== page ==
If the local manufacturing scene was a shell of its former self in 1990, when it accounted for 268,500 jobs, today it’s more like a shard. In the subsequent two decades, the sector shed an average of 10,000 jobs per year, falling to 90,000 workers in 2009. Since then the plummet has tapered off, but a continued erosion whittled the headcount to 72,000 in August.
Still, the sector’s remaining companies are surprisingly optimistic, at least on a statewide basis. New York manufacturers report that order totals and general business conditions have improved since late 2016, according to the October release of the Empire State Manufacturing Survey from the Federal Reserve Bank of New York. The firms also expect to make capital expenditures and hire more employees in the next six months. The survey results might reflect that the contemporary manufacturing base is no longer dominated by a few major players.
“The companies making commodity products that could locate anywhere are gone,” said Adam Friedman, executive director of the Pratt Center for Community Development, a Brooklyn-based advocacy and technical-assistance organization. “The vast majority of the companies we see have under 10 people. What’s stayed in New York City is design-oriented companies that can adapt to market change because they’re relatively small and high-end.”
That’s the case for most of the manufacturers rooted in the Brooklyn Navy Yard, where work spaces in the industrial complex have been sliced up into small chunks. The average size of a manufacturing space there is between 3,000 and 4,000 square feet, said David Ehrenberg, president and chief executive of the yard’s development corporation. The industrial park has grown to more than 400 tenants, and the 1 million square feet of space that opened last year is 90% occupied. Expansion will continue as the Navy Yard seeks to accommodate high demand, thanks to rents of around $20 per square foot.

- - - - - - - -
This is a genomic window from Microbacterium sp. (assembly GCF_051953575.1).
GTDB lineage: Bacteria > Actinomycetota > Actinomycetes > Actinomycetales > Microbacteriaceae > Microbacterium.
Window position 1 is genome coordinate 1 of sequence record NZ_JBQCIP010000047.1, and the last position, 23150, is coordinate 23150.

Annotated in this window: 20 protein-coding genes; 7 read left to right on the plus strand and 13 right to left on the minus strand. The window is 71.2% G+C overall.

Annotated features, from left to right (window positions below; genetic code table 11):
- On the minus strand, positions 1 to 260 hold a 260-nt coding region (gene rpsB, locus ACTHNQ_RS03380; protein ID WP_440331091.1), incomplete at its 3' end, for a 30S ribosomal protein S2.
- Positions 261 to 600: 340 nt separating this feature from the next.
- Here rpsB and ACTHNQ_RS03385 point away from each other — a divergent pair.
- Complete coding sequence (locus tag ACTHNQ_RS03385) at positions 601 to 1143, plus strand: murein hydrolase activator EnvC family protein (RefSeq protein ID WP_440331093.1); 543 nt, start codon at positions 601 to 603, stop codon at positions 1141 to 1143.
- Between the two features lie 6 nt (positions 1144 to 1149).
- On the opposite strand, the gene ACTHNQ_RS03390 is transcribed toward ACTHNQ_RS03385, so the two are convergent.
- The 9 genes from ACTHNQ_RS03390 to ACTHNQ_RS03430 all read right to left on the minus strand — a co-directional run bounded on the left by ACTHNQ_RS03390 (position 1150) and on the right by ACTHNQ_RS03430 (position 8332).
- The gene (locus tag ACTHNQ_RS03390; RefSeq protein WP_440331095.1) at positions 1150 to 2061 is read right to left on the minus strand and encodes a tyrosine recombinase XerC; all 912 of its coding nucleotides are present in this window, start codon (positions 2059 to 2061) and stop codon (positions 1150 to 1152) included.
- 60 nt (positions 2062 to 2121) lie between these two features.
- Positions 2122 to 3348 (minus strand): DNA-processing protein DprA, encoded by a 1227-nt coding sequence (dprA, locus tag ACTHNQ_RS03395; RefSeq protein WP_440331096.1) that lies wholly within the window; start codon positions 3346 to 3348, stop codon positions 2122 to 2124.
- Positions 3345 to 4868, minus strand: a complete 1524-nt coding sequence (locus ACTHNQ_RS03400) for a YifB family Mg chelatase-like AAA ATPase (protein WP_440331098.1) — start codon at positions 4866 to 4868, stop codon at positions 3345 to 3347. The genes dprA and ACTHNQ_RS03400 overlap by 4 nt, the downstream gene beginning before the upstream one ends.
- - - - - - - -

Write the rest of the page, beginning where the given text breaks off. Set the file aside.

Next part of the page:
“Part of the challenge for manufacturers is affordability, but it’s also about stability,” Ehrenberg said. “Finding a location where they can be for the next five to 15 years is just as important because they’re capital-intensive and they can’t easily move their equipment. We provide affordable space that is stable long-term so they can focus on growing their business and their number of employees.”
There’s reason to think manufacturing employment could increase citywide, even if it does not approach the levels of yesteryear. A shortage of skilled workers has made it difficult for today’s manufacturers—with their advanced technology—to grow. But an expansion of vocational and degree programs as well as improved job training could supply that labor.
Manufacturers also face the challenge of making their jobs appealing to qualified employees.
“There’s a skills gap, but there’s also a perception gap,” said Ben Margolis, executive director at Southwest Brooklyn Industrial Development Corp., an advocacy organization for businesses in Gowanus, Red Hook and Sunset Park. “Maybe there’s a perception that industrial work equals sweatshops. We want to change the image of the industry for the next generation of New Yorkers—especially those coming out of school. The industrial sector really is dynamic in New York.”